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Wednesday, 29 January 2014 13:06cat

Sochi Olympics Feature New Infrastructure and Stadiums

Written by  TheStructuralEngineer.info
The Sochi Olympic Park by the Black Sea The Sochi Olympic Park by the Black Sea Sochi2014.com

The 2014 Winter Olympics will begin on February 7th in Sochi, Russia.  The resort town of Sochi is located over 1,600 kilometers from Moscow along the Black Sea.  Sochi had very little infrastructure when the city’s bid to host the Olympics beat out Salzburg, Austria and Pyeongchang, South Korea in 2007.  In the seven years since Sochi won its Olympics bid, workers have erected 25,000 new hotel rooms, built 225 miles of road, drilled 22 new tunnels in the surrounding mountains, built four new stadiums and more.  These Olympics will be the most expensive in history with current cost estimates exceeding $50 billion.  In addition to the original $10 billion investment by the Russian government, the original financing plan called for non-budget sources to contribute $2.6 billion to tourist infrastructure, $500 million for Olympic venues, $270 million for transportation infrastructure, and $100 million for power infrastructure.  The actual cost to complete each of these items is much higher than the original estimates and many are claiming corruption plays a large role in the increased spending.

One of the first projects started in Sochi, and most expensive, was improving the city’s power grid.  The state-controlled power company RAO UES announced plans in 2007 to spend $3.6 billion to modernize four thermal power plants and hydroelectric plants.  These improvements increased the power supply to Sochi by 1129 MW.  In addition to the power grid updates, an 86.4-kilometer light rail system was built to connect Sochi and the Sochi International Airport.  There is one intermediate stop along the route, and the line opened on December 31, 2013.  The final plan is significantly scaled back from the original proposal for the system.  The first design was for a three-line light rail system that had 24 stops along the route.  This was scaled back due to financial and time constraints.  The estimated total cost of the Sochi Light Metro system is $759 million.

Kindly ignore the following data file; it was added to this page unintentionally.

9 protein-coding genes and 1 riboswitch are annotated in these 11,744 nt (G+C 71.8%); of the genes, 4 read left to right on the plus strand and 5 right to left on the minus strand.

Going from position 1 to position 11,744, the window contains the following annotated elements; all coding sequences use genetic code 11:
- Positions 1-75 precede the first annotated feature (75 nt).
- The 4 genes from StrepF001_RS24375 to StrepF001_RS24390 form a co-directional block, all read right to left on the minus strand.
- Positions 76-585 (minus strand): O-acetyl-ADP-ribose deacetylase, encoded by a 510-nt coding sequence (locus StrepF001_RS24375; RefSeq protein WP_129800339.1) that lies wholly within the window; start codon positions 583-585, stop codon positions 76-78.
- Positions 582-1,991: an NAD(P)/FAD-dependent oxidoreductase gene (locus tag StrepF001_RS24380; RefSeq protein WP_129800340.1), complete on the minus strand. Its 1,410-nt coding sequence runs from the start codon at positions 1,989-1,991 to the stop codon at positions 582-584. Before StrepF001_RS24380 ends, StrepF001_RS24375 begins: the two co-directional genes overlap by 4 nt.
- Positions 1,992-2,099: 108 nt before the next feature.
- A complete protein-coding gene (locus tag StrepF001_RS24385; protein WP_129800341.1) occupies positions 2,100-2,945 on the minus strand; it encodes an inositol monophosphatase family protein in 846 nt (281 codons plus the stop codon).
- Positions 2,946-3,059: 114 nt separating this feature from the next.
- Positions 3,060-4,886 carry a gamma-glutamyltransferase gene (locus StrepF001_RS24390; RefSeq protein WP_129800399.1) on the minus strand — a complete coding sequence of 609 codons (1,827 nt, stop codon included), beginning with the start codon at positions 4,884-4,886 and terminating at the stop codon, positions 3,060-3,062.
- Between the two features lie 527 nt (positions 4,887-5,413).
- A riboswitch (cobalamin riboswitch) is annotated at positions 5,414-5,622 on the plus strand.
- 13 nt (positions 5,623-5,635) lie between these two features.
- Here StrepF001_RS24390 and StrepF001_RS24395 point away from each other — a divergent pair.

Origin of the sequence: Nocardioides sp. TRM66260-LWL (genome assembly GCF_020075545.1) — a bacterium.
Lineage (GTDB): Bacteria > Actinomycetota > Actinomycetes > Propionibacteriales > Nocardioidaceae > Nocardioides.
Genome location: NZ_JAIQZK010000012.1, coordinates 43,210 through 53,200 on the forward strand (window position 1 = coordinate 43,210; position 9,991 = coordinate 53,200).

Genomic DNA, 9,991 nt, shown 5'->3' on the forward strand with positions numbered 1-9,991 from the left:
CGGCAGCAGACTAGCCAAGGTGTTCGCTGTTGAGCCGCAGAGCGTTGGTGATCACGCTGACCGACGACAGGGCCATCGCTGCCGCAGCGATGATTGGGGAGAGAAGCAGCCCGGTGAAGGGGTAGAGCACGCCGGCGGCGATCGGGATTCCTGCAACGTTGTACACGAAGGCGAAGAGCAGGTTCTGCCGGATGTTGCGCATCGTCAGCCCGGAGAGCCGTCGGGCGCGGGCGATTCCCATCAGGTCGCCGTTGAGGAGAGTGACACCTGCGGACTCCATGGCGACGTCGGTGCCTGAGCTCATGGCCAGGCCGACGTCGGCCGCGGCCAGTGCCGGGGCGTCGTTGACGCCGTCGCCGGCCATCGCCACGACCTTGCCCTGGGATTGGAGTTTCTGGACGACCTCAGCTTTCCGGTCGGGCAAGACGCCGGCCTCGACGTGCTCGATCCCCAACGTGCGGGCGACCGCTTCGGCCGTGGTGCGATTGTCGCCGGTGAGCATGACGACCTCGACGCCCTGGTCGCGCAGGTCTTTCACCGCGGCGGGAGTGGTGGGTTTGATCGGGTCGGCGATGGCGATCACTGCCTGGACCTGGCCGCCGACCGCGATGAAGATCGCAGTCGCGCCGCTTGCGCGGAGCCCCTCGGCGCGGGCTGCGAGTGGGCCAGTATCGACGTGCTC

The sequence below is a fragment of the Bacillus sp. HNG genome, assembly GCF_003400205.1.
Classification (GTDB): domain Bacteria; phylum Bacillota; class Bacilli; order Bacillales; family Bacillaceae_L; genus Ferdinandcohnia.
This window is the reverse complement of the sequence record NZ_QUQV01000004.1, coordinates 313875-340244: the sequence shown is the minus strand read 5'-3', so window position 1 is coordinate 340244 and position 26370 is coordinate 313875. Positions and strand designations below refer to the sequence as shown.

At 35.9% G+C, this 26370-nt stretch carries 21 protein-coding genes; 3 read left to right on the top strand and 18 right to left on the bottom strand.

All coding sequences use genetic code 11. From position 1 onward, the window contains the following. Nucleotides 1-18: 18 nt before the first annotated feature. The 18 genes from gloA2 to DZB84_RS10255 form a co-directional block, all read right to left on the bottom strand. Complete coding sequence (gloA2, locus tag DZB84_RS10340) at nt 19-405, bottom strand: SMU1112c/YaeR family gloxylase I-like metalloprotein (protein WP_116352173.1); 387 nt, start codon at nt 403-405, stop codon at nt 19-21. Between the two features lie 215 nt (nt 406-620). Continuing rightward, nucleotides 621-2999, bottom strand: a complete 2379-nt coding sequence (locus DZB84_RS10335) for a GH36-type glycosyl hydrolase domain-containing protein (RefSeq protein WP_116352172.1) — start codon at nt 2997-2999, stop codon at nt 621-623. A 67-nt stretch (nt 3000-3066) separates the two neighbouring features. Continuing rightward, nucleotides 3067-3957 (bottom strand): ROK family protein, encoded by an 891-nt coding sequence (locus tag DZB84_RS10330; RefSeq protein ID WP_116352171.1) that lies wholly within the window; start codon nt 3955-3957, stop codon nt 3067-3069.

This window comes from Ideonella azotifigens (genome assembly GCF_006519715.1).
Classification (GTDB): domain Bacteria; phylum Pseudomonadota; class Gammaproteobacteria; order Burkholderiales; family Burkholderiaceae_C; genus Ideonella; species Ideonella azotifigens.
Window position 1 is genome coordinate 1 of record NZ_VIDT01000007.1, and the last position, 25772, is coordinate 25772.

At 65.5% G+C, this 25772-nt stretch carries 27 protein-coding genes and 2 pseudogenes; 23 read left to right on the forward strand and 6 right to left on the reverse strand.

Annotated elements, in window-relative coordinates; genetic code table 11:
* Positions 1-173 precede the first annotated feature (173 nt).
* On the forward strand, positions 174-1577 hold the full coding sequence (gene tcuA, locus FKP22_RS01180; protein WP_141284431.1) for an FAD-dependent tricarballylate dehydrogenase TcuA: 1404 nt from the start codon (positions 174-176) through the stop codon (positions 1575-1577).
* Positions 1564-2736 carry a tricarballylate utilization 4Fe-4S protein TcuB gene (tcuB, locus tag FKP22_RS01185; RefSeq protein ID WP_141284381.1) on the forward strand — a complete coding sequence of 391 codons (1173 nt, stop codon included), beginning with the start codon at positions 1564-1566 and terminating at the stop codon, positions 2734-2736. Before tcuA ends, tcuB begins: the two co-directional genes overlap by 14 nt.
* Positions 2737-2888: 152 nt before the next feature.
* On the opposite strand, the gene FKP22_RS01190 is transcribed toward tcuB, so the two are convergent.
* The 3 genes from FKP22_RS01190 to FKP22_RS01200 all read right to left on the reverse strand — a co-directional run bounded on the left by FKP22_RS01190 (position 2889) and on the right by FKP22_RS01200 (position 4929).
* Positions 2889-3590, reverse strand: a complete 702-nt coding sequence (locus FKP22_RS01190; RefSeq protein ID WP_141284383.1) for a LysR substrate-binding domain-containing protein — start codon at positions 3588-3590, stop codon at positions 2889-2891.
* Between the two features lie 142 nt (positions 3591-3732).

Fisht Olympic Stadium will host the opening and closing ceremonies.  Construction began on the 40,000-seat venue in 2009, and the original budget was roughly $350 million, but the final cost when the stadium was completed in 2013 was just over $600 million.  Populous, one of the leading sports architecture firms, and Buro Happold designed the stadium.  According to the architects, “Within the park, the main level of the stadium is raised on a landscaped mound, providing stunning views from within.”  The venue features a retractable roof and spectators will be able to see the Caucasas Mountains to the north and the Black Sea to the south.  Lead designer Damon Levelle calls the stadium the world’s largest theater.  The venue was supposed to be finished four months before the start of the game, but work stoppages and safety-driven changes to the design delayed its completion.  Instead, opening ceremony organizers will have less than a month to install equipment and rehearse for the opening ceremony.  The Fisht Olympic Stadium will also be used as one of the venues for the 2018 FIFA World Cup.  After the tournament, the stadium capacity will be reduced to 25,000 and will be used for local teams as well as the Russian National team.

Four other stadiums were built for the Sochi Olympics including the 12,000-seat Bolshoy Ice Dome used for hockey, the 12,000-seat Iceberg Skating Palace used for figure skating, the 8,000-seat Adler Arena used for speed skating, and the 7,000-seat Shayba Arena used for hockey.

Sources: SI.comMoscow TimesPopulous.com

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